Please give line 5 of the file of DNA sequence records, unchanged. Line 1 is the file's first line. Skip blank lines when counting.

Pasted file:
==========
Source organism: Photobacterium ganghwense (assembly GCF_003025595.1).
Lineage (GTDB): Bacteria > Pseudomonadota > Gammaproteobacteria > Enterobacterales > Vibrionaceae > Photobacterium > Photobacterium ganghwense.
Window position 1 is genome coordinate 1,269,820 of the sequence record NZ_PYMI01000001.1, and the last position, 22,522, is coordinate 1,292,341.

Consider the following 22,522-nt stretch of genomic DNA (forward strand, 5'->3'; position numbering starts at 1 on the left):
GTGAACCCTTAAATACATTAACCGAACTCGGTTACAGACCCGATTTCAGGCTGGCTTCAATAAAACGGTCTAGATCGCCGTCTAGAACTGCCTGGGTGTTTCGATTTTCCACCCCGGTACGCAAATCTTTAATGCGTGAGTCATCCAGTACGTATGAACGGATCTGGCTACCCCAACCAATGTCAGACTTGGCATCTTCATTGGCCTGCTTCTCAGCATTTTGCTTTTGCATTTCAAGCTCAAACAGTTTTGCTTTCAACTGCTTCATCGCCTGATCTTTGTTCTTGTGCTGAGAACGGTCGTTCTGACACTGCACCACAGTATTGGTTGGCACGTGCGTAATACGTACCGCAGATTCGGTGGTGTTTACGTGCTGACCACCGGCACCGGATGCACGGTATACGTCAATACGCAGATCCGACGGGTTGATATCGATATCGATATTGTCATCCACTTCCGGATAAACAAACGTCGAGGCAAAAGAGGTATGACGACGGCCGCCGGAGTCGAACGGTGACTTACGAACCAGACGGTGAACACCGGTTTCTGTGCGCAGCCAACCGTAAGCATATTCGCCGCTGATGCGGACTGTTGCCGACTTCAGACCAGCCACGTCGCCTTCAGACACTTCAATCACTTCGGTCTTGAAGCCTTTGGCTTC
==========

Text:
GTGAACCCTTAAATACATTAACCGAACTCGGTTACAGACCCGATTTCAGGCTGGCTTCAATAAAACGGTCTAGATCGCCGTCTAGAACTGCCTGGGTGTTTCGATTTTCCACCCCGGTACGCAAATCTTTAATGCGTGAGTCATCCAGTACGTATGAACGGATCTGGCTACCCCAACCAATGTCAGACTTGGCATCTTCATTGGCCTGCTTCTCAGCATTTTGCTTTTGCATTTCAAGCTCAAACAGTTTTGCTTTCAACTGCTTCATCGCCTGATCTTTGTTCTTGTGCTGAGAACGGTCGTTCTGACACTGCACCACAGTATTGGTTGGCACGTGCGTAATACGTACCGCAGATTCGGTGGTGTTTACGTGCTGACCACCGGCACCGGATGCACGGTATACGTCAATACGCAGATCCGACGGGTTGATATCGATATCGATATTGTCATCCACTTCCGGATAAACAAACGTCGAGGCAAAAGAGGTATGACGACGGCCGCCGGAGTCGAACGGTGACTTACGAACCAGACGGTGAACACCGGTTTCTGTGCGCAGCCAACCGTAAGCATATTCGCCGCTGATGCGGACTGTTGCCGACTTCAGACCAGCCACGTCGCCTTCAGACACTTCAATCACTTCGGTCTTGAAGCCTTTGGCTTC